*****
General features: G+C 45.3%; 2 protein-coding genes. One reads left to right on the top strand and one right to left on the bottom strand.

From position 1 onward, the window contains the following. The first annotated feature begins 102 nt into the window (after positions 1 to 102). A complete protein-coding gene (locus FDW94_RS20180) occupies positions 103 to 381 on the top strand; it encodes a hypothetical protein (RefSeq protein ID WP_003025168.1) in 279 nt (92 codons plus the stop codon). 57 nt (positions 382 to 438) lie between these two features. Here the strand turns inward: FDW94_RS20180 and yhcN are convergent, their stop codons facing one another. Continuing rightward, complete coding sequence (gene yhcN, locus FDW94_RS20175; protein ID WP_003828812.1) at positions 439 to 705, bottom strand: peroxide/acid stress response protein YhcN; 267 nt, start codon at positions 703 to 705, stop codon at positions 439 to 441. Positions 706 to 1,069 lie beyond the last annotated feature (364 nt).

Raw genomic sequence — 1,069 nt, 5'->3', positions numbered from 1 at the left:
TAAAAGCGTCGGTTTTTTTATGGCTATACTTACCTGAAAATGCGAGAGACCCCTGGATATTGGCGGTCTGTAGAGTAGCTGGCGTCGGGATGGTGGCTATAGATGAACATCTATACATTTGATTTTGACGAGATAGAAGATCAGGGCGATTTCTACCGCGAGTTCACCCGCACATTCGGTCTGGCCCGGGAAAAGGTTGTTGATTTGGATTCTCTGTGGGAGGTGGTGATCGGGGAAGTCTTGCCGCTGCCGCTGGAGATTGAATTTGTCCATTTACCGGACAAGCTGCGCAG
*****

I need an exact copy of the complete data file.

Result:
General features: G+C 45.3%; 2 protein-coding genes. One reads left to right on the top strand and one right to left on the bottom strand.

From position 1 onward, the window contains the following. The first annotated feature begins 102 nt into the window (after positions 1 to 102). A complete protein-coding gene (locus FDW94_RS20180) occupies positions 103 to 381 on the top strand; it encodes a hypothetical protein (RefSeq protein ID WP_003025168.1) in 279 nt (92 codons plus the stop codon). 57 nt (positions 382 to 438) lie between these two features. Here the strand turns inward: FDW94_RS20180 and yhcN are convergent, their stop codons facing one another. Continuing rightward, complete coding sequence (gene yhcN, locus FDW94_RS20175; protein ID WP_003828812.1) at positions 439 to 705, bottom strand: peroxide/acid stress response protein YhcN; 267 nt, start codon at positions 703 to 705, stop codon at positions 439 to 441. Positions 706 to 1,069 lie beyond the last annotated feature (364 nt).

Raw genomic sequence — 1,069 nt, 5'->3', positions numbered from 1 at the left:
TAAAAGCGTCGGTTTTTTTATGGCTATACTTACCTGAAAATGCGAGAGACCCCTGGATATTGGCGGTCTGTAGAGTAGCTGGCGTCGGGATGGTGGCTATAGATGAACATCTATACATTTGATTTTGACGAGATAGAAGATCAGGGCGATTTCTACCGCGAGTTCACCCGCACATTCGGTCTGGCCCGGGAAAAGGTTGTTGATTTGGATTCTCTGTGGGAGGTGGTGATCGGGGAAGTCTTGCCGCTGCCGCTGGAGATTGAATTTGTCCATTTACCGGACAAGCTGCGCAG